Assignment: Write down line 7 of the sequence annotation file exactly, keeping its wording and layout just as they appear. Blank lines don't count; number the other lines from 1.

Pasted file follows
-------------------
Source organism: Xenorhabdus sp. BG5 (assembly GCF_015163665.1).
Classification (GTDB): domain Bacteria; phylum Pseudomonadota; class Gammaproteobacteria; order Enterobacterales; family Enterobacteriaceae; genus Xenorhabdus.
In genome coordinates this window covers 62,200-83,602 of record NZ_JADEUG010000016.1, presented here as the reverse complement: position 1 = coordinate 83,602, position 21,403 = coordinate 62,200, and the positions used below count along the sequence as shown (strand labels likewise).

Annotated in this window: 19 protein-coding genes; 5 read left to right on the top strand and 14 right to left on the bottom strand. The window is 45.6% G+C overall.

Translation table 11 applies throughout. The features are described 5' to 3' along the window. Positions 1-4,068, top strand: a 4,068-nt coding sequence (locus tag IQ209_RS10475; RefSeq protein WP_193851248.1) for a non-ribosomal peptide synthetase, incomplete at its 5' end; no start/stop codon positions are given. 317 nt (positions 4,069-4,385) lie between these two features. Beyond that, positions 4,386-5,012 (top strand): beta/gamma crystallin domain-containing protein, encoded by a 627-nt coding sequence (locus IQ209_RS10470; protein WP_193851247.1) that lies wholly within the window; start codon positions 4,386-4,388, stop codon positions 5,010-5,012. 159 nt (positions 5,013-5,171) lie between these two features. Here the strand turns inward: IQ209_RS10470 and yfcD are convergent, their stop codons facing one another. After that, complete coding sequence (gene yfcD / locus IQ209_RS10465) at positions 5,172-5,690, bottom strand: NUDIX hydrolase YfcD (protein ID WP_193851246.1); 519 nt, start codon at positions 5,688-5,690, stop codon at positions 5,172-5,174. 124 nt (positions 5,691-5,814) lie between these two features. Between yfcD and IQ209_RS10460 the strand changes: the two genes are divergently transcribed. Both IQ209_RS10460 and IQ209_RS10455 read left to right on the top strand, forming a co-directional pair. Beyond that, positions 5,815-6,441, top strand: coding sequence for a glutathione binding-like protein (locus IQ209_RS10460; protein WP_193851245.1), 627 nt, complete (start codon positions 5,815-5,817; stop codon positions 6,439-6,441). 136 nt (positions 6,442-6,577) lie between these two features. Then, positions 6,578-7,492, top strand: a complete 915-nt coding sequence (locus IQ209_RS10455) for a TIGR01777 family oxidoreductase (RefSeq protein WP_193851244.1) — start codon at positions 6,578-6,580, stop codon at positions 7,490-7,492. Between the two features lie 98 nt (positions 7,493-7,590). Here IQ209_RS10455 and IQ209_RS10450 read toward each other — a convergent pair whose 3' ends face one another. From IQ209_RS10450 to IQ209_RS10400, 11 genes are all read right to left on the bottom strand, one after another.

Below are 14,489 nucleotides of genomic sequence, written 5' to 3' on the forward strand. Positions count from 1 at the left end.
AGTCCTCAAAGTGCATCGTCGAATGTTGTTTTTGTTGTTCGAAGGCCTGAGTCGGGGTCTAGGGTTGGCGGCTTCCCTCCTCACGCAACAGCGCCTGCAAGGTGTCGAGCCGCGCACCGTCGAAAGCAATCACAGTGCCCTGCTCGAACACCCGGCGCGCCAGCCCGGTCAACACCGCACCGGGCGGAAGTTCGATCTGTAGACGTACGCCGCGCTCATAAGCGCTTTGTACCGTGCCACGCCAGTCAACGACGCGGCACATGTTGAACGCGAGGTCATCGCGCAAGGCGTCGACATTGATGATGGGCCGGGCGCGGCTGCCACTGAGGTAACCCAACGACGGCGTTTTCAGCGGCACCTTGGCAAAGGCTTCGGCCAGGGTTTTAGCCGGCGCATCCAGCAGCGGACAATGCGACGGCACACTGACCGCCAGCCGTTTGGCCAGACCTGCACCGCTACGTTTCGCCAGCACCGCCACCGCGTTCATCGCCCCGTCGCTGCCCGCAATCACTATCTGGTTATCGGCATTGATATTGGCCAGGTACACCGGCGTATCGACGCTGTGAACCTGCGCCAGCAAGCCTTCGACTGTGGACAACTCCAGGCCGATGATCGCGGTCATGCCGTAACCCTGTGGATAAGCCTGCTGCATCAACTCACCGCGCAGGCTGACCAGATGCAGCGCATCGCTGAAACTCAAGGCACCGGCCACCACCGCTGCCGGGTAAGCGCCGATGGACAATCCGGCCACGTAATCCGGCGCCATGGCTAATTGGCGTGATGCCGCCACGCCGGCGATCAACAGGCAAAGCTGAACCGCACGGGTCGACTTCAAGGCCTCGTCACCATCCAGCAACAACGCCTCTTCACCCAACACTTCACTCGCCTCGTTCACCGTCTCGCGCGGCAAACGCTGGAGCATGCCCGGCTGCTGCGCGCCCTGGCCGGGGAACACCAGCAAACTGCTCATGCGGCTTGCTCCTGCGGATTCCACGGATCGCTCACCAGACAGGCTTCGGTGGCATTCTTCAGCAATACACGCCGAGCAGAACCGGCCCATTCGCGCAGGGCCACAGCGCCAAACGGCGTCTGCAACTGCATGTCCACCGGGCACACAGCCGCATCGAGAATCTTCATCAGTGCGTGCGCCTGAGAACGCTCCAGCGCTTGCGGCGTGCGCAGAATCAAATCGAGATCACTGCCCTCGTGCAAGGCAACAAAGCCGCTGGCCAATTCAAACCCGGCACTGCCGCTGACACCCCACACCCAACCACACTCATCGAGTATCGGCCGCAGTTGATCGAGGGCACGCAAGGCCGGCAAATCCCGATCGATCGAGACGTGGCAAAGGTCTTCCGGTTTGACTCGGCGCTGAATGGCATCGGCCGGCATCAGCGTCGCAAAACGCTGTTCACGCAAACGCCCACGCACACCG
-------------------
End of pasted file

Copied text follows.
AGTCCTCAAAGTGCATCGTCGAATGTTGTTTTTGTTGTTCGAAGGCCTGAGTCGGGGTCTAGGGTTGGCGGCTTCCCTCCTCACGCAACAGCGCCTGCAAGGTGTCGAGCCGCGCACCGTCGAAAGCAATCACAGTGCCCTGCTCGAACACCCGGCGCGCCAGCCCGGTCAACACCGCACCGGGCGGAAGTTCGATCTGTAGACGTACGCCGCGCTCATAAGCGCTTTGTACCGTGCCACGCCAGTCAACGACGCGGCACATGTTGAACGCGAGGTCATCGCGCAAGGCGTCGACATTGATGATGGGCCGGGCGCGGCTGCCACTGAGGTAACCCAACGACGGCGTTTTCAGCGGCACCTTGGCAAAGGCTTCGGCCAGGGTTTTAGCCGGCGCATCCAGCAGCGGACAATGCGACGGCACACTGACCGCCAGCCGTTTGGCCAGACCTGCACCGCTACGTTTCGCCAGCACCGCCACCGCGTTCATCGCCCCGTCGCTGCCCGCAATCACTATCTGGTTATCGGCATTGATATTGGCCAGGTACACCGGCGTATCGACGCTGTGAACCTGCGCCAGCAAGCCTTCGACTGTGGACAACTCCAGGCCGATGATCGCGGTCATGCCGTAACCCTGTGGATAAGCCTGCTGCATCAACTCACCGCGCAGGCTGACCAGATGCAGCGCATCGCTGAAACTCAAGGCACCGGCCACCACCGCTGCCGGGTAAGCGCCGATGGACAATCCGGCCACGTAATCCGGCGCCATGGCTAATTGGCGTGATGCCGCCACGCCGGCGATCAACAGGCAAAGCTGAACCGCACGGGTCGACTTCAAGGCCTCGTCACCATCCAGCAACAACGCCTCTTCACCCAACACTTCACTCGCCTCGTTCACCGTCTCGCGCGGCAAACGCTGGAGCATGCCCGGCTGCTGCGCGCCCTGGCCGGGGAACACCAGCAAACTGCTCATGCGGCTTGCTCCTGCGGATTCCACGGATCGCTCACCAGACAGGCTTCGGTGGCATTCTTCAGCAATACACGCCGAGCAGAACCGGCCCATTCGCGCAGGGCCACAGCGCCAAACGGCGTCTGCAACTGCATGTCCACCGGGCACACAGCCGCATCGAGAATCTTCATCAGTGCGTGCGCCTGAGAACGCTCCAGCGCTTGCGGCGTGCGCAGAATCAAATCGAGATCACTGCCCTCGTGCAAGGCAACAAAGCCGCTGGCCAATTCAAACCCGGCACTGCCGCTGACACCCCACACCCAACCACACTCATCGAGTATCGGCCGCAGTTGATCGAGGGCACGCAAGGCCGGCAAATCCCGATCGATCGAGACGTGGCAAAGGTCTTCCGGTTTGACTCGGCGCTGAATGGCATCGGCCGGCATCAGCGTCGCAAAACGCTGTTCACGCAAACGCCCACGCACACCG